A major telecommunications client is dropping Ciena Corp., two weeks after the once-hot telecom equipment maker was hammered in the stock market.
Industry sources confirm that Verizon Communications has stopped purchasing Ciena's metropolitan dense wavelength division multiplexing (DWDM) system in favor of a system built by Tellabs, a Lisle, Ill., competitor.
But there is no need to call 911 just yet.
Though Ciena may have lost a Baby Bell, it is dialing up big contracts with Ma Bell.
Telecom giant AT&T has recently made big, unpublicized orders for Ciena's "Core Director" optical switch, which moves data traffic to underutilized fiber-optic cables to boost capacity.
"AT&T just made a significant commitment to put Core Directors throughout their network," says Jack Harrington, general partner with Advanced Technology Ventures in Palo Alto, Calif.
Both developments come on the heels of the company cutting its earnings outlook through 2002, prompting Wall Street on Aug. 16 to send its stock tumbling more than 33% to about $18 from $29.
Nowhere were more brows furrowed over Ciena's revenues than in Boston. Fidelity Investments' mutual funds own a combined 15% of Ciena, or about 43 million shares, according to Thomson Financial.
Fidelity Advisor Technology A, Fidelity Select Technology and Fidelity Aggressive Growth have 6.22%, 4.9% and 6.34% of their assets, respectively, allocated to Ciena, according to Morningstar, the Chicago fund tracker.
Another 439 mutual funds own a combined 17% of the company.
But at least one mutual fund manager is smiling. Legg Mason star Bill Miller has been aggressively adding to his Tellabs position.
His $11 billion Legg Mason Value Trust fund now holds 3% of Tellabs' shares, having purchased 12.4 million shares since the beginning of the year, according to Morningstar's June update.
Ciena blew it by failing to meet Verizon's requests for customizations and not recognizing the New York company's decades-long ties to Tellabs, says Mark Lutkowitz, an analyst with Communications Industry Researchers in Charlottesville, Va., who also confirmed the loss of the business. "Ciena was really shocked," he says. "That's how quiet Tellabs has been."
Other regional Bell operating companies could follow suit, hurting Ciena's already weak sales projections. Once the news becomes widely known, the company's shares could be in for another pounding.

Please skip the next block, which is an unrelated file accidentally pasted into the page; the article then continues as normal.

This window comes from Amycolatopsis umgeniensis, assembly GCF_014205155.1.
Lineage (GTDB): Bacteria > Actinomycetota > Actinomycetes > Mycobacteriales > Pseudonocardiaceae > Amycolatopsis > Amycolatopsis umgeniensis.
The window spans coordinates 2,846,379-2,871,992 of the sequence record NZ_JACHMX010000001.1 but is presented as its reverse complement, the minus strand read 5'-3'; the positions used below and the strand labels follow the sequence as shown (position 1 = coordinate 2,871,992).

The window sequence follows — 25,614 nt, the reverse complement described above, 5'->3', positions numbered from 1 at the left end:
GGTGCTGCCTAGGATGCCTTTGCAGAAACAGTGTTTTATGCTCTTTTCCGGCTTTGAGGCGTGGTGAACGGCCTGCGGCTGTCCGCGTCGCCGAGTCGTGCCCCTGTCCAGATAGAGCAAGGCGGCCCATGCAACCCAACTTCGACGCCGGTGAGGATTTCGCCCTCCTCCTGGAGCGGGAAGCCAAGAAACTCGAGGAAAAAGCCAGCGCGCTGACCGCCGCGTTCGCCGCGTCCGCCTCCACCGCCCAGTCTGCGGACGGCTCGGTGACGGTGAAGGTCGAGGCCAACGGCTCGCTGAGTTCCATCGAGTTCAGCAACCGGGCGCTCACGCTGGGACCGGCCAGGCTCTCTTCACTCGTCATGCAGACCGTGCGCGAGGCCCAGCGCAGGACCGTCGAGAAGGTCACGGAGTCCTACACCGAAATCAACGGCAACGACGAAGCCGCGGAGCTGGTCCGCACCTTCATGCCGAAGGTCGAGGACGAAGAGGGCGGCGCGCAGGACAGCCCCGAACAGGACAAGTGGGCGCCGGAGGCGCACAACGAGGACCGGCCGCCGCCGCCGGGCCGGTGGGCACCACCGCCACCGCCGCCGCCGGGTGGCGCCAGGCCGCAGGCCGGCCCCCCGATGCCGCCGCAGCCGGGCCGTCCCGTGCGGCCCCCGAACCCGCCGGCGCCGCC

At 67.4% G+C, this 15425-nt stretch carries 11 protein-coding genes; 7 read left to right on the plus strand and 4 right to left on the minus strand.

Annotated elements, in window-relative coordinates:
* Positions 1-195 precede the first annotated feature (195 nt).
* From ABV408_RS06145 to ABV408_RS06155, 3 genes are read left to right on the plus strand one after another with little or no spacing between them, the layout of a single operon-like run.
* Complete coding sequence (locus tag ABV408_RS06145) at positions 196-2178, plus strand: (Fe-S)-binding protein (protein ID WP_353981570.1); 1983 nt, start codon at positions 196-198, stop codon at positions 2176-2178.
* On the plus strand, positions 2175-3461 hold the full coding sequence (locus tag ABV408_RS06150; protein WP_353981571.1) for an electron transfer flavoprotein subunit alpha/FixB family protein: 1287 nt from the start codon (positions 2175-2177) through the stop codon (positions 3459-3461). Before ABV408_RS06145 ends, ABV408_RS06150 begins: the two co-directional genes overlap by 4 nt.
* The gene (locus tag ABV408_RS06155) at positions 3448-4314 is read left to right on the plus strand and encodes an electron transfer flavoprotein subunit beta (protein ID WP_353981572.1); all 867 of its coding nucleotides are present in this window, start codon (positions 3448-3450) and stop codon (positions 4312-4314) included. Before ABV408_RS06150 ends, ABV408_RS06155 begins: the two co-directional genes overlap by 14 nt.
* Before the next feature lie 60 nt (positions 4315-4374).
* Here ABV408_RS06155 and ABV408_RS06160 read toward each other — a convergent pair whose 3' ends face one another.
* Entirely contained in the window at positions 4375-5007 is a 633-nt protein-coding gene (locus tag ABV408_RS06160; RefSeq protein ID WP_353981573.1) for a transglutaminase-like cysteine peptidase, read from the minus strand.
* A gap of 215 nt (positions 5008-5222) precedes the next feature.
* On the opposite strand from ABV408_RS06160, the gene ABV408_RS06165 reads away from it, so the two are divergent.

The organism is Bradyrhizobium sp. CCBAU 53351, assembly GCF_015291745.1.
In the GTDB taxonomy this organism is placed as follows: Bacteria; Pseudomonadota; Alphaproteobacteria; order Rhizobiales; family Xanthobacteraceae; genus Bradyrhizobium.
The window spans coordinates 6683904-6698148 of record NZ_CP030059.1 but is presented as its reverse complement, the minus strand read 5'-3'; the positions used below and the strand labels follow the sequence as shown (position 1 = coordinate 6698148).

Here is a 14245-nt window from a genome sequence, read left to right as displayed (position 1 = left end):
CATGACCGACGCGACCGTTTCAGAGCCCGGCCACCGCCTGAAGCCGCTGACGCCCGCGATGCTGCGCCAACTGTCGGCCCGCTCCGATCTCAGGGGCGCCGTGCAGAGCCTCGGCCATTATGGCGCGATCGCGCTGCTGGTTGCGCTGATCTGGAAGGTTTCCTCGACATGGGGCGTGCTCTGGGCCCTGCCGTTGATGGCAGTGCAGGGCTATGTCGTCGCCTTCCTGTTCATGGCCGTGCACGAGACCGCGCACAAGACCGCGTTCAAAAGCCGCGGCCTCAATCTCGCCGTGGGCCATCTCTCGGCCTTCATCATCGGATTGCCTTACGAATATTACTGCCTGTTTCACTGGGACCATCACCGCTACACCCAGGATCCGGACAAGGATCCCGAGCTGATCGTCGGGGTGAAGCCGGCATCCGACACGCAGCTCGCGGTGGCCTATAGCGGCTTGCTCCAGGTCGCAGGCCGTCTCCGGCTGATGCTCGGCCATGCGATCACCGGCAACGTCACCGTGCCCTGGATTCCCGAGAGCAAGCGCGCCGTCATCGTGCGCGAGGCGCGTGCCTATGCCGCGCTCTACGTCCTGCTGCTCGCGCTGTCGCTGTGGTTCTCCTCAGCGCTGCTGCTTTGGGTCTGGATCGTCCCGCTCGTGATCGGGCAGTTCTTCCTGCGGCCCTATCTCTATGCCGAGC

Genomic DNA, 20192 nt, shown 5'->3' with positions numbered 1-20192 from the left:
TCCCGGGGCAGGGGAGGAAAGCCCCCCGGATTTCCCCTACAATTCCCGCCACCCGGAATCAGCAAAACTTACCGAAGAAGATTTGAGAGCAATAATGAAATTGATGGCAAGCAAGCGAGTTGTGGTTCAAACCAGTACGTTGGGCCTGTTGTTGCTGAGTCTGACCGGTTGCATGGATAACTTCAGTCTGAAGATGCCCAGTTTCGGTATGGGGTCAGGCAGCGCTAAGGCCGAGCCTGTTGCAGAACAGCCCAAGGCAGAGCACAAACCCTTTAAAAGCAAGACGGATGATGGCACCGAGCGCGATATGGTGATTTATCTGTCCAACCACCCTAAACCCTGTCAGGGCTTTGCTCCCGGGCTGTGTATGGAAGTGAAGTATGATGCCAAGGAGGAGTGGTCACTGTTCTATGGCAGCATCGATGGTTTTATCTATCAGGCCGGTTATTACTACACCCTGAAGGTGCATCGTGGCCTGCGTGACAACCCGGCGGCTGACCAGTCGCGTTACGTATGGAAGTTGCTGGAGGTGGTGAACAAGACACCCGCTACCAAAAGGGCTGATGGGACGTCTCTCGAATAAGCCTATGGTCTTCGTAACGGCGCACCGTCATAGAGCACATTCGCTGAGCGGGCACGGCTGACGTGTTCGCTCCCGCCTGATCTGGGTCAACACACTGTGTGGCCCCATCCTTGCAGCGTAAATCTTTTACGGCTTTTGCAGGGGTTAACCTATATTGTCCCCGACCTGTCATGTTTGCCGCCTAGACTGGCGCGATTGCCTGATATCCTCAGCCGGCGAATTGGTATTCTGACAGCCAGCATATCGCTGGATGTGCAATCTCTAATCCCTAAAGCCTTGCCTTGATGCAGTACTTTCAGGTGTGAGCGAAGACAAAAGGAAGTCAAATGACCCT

But thanks to AT&T, Ciena also could be one of the companies that leads a rally in the sector. The importance of the AT&T contract cannot be overstated, says Mr. Lutkowitz.
Not only may AT&T buy hundreds of the units, but it still has the biggest telecommunications network in the world. Any move it makes forces other service providers to follow suit and keep pace.
Ciena declined to comment on the AT&T contract.
Mr. Lutkowitz quotes a close industry source as saying that AT&T was seeking a device such as Core Director for its network.
Paban Pandey, a fiber-optics analyst for Murphy Investment Management in Half Moon Bay, Calif., says Core Director dominates because it reduces data to useable bits for end users. Competitive products do not attain such "granularity."
Mr. Lutkowitz adds that investors also should watch Ciena's largest customer, Sprint.
Sprint buys hundreds of millions of dollars worth of Ciena's DWDM systems every year to squeeze rivers of data into its networks. Sprint also buys Core Director units for its systems abroad, and it is satisfied with the performance of those switches, Mr. Lutkowitz says.
But thus far, the Kansas City, Mo.-based telecom provider has yet to add Core Director switches to its operations in the United States.
"Once Sprint starts using [Core Director] in the U.S., you're talking about serious, serious dollars," Mr. Lutkowitz says.
Still, Mr. Lutkowitz and Mr. Harrington say that they see short-term pitfalls for Ciena's shares because of "choppy" markets.
Last Monday, Lehman Brothers' Steven Levy downgraded the shares two notches, and Morgan Stanley's Alkesh Shah says that the shares could drop in half to $9.
In Ciena's most recent teleconference, company chairman Patrick H. Nettles said that his firm is trying to raise its metro DWDM business to 15% of revenues.
Fidelity may yet be rewarded for its outsized bets. This year, Ciena purchased Fremont, Calif.-based Cyras Systems for $2.6 billion
Mr. Pandey and Mr. Lutkowitz agree that Ciena can "piggyback" sales of the Cyras metro switch onto sales of its Core Director and ratchet up enough gains to allow Mr. Nettles to hit his 15% target.
There is a sweet irony for Mr. Nettles in his dealings with AT&T.
The last time Ciena's shares tanked in 1998, AT&T had just dumped the company, which caused Tellabs to back out of its deal to purchase the firm. The company's shares plummeted to $4.50 (by post-split calculations) before soaring to $168 a share during the tech stock boom.